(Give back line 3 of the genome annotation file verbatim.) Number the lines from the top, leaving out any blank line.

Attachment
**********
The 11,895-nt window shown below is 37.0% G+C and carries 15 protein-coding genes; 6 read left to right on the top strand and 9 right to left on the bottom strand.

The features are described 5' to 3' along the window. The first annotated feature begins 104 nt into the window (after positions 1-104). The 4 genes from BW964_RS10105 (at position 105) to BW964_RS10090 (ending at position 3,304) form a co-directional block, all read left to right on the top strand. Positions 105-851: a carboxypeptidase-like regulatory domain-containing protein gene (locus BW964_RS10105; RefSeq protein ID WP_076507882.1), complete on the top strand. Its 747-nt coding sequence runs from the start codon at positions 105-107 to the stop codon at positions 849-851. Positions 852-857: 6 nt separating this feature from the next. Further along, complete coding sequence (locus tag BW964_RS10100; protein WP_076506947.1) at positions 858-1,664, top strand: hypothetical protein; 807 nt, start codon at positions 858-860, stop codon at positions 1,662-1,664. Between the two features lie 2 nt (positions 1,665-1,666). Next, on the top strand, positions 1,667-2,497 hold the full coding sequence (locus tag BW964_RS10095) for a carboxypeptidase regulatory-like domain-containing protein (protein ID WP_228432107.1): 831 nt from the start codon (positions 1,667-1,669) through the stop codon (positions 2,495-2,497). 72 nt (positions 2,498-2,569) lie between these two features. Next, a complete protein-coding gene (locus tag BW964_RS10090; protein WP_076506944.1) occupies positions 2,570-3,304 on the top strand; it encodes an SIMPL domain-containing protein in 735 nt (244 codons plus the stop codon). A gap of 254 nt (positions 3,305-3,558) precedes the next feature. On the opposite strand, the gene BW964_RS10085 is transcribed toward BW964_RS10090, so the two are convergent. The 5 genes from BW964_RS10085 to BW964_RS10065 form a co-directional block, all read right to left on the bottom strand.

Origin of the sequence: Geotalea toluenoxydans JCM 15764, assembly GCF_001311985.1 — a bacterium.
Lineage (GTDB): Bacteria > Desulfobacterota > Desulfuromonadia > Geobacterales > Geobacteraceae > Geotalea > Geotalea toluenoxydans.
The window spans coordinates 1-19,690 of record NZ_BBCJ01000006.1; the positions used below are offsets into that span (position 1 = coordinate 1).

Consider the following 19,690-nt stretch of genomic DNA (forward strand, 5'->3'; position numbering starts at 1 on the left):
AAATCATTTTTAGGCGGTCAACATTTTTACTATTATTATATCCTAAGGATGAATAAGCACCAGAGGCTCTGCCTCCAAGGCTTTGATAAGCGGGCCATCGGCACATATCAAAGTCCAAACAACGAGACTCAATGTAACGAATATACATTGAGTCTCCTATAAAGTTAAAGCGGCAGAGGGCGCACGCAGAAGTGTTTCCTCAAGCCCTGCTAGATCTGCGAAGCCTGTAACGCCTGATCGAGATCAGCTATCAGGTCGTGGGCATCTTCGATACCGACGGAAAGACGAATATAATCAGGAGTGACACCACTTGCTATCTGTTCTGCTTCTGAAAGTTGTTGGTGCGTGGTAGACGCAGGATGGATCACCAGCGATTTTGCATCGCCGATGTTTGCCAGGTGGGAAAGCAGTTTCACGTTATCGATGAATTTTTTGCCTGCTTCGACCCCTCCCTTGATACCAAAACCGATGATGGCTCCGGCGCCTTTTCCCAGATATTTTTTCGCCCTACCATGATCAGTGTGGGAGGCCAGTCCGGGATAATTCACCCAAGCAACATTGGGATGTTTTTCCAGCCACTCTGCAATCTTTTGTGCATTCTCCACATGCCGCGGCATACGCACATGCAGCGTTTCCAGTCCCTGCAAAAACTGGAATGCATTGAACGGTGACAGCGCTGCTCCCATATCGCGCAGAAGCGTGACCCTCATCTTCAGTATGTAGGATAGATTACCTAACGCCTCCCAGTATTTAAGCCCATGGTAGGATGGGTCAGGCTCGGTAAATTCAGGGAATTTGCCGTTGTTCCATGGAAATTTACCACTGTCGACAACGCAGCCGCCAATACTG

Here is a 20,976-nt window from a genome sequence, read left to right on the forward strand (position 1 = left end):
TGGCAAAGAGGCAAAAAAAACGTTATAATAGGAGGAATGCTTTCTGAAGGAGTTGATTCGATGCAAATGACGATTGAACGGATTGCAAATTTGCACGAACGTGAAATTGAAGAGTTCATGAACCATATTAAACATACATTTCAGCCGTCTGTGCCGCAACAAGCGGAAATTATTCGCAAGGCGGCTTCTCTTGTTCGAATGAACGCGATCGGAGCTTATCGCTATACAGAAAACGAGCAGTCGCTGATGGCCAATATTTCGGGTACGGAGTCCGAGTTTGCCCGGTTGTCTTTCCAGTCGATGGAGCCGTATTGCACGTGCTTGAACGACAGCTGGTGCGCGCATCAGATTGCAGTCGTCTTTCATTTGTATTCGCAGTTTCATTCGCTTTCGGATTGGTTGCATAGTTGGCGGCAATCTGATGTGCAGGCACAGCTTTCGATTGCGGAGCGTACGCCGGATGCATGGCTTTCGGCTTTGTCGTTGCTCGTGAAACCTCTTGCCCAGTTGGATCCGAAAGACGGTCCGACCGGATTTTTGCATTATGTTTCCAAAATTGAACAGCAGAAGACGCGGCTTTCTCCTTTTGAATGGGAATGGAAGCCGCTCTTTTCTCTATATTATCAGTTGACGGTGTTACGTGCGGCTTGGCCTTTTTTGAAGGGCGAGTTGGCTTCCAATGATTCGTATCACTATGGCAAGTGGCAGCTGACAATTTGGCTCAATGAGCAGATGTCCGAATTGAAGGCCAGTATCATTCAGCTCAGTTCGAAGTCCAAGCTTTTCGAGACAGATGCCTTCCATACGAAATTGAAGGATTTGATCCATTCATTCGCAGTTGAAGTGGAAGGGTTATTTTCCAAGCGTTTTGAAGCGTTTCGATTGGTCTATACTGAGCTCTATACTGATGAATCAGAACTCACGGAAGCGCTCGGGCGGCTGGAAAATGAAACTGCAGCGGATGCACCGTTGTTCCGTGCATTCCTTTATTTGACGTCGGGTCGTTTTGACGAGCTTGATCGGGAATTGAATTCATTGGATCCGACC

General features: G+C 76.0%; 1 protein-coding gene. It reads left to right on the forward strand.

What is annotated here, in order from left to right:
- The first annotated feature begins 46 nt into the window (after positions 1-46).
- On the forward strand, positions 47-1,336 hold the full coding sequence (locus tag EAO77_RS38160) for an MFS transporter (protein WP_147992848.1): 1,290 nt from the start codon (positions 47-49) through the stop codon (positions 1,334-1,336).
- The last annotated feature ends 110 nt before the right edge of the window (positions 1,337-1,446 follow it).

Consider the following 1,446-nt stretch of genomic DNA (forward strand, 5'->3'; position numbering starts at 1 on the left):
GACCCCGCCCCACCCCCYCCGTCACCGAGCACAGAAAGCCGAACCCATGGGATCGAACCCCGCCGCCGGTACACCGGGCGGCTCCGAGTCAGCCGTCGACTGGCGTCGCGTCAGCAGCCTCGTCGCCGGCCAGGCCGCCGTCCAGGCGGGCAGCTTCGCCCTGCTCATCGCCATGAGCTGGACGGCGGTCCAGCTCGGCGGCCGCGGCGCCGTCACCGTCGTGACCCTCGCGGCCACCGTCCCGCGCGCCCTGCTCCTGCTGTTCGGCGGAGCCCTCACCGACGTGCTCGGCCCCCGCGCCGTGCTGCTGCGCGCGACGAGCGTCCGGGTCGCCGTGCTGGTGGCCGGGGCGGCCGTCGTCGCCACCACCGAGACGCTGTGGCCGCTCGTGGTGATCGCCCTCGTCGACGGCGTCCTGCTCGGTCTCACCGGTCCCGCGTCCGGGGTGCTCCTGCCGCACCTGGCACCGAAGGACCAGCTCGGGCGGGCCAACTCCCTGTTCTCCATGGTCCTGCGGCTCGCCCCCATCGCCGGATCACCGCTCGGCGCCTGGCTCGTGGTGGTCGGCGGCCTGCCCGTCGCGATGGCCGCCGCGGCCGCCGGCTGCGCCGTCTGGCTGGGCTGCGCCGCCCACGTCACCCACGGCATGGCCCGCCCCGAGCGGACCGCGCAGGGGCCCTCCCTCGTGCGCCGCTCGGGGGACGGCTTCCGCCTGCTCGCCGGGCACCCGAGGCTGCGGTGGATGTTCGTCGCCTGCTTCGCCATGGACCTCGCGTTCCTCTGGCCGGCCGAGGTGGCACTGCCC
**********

Origin of the sequence: Geotalea toluenoxydans JCM 15764, assembly GCF_001311985.1 — a bacterium.